Buying cars online is easy, but does it expose consumers to scammers? – WSB-TV Channel 2


ATLANTA – Buying a car online has never been easier. But do the companies that tout hassle-free shopping make it easier for crooks to rip you off?

For more than a year, a Forsyth County woman has been fighting to quash a car sale that happened in a few keystrokes.

In May 2020, Corey Bennett took a Carvana credit check to get a loan for a 2018 Ford Mustang.

To prove his identity, the buyer sent Carvana a selfie with his Georgian driver’s license. The man picked up his new car from a Carvana store in Atlanta, signed a car title application, and drove off.

When the real Corey Bennett received a car label for a Ford Mustang in his mailbox, she figured it was a mistake that would be easy to correct.

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She had never logged into the Carvana website and didn’t even buy a car.

After a trip to the tag office and several phone calls with Carvana, she learned that identity thieves had purchased the Mustang in her name.

“It was my address, my name, everything, so that was the scariest part, I think,” Bennett said.

She said the driver’s license for the selfie Carvana used to verify the thief’s identity was almost identical to her own, except for the male ‘M’ and the photo.

“I don’t know what a selfie with a fake driver’s license would prove to anyone to be someone’s ID. It’s just shocking to me.


Bennett doesn’t know where the car is, but there’s still a $ 30,000 loan in his name a year and a half later. She said her pleas for help from Carvana went unanswered.

“There was no solution. There was no resolution. They never found the person who did that, ”Bennett said.

Channel 2 Action News wrote several times to Carvana requesting an interview about Bennett’s situation and the company’s security measures, with no response.

Fraud specialist Barry Banister is investigating thefts like these for traditional car dealerships across Georgia. He said car thieves using fake IDs are one of the main forms of fraud he sees, but employees at traditional car dealerships are now trained to look for warning signs when selling. of a car in person.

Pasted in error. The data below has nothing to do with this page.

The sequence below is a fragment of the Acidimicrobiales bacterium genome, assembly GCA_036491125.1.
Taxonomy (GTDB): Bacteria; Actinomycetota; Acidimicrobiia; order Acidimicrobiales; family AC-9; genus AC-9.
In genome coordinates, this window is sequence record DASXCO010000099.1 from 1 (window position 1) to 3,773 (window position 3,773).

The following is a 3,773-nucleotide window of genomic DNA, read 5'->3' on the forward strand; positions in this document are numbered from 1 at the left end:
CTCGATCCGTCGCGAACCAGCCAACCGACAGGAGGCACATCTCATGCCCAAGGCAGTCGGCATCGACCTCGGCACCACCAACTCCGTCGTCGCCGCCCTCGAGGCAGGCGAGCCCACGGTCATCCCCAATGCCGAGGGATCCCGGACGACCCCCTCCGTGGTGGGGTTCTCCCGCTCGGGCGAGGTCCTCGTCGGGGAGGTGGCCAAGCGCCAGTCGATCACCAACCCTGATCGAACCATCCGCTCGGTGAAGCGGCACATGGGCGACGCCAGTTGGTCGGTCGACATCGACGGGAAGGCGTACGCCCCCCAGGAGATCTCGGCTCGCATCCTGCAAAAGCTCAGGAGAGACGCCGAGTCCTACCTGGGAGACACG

They look for people who buy all the extras and signatures that don’t match.

“If they rush through the process, all they want to do is sell the car, send someone over and drop it off, hand it over to someone else, it’s done. , it’s done, ”Banister said.

In Bennett’s case, the signature on the Georgia driver’s license is nothing like the signature on the car title application.

Banister said it was harder to spot a scammer when shopping online. “It can take 90 days before anyone realizes it,” he said.

Last month, Chevrolet’s Jim Ellis called Chamblee police when Michael Childrey allegedly attempted to use a fake Florida ID to purchase a Corvette. Police came to arrest him on the spot after employees noticed red flags.

But the Mustang bought by the man posing as Bennett has never been found.

The man has never been identified and the Forsyth Sheriff’s Office says their investigation has stalled as Carvana never reported the car theft.

Carvana wrote a letter to the Georgia Department of Driver Services requesting that Bennett be released from any liability for the stolen Mustang because it was the victim of identity theft. But the loan of over $ 30,000 for the car is still open on his credit report.

Although she is not criticized for the non-payment, she is concerned that the loan will affect her ability to buy a car or a house in the future.

“With my credit being frozen, it’s a constant fear. Not being able to move forward with the things I want to do with myself, ”Bennett said. “I think it’s really up to these big companies and corporations to do their part.”



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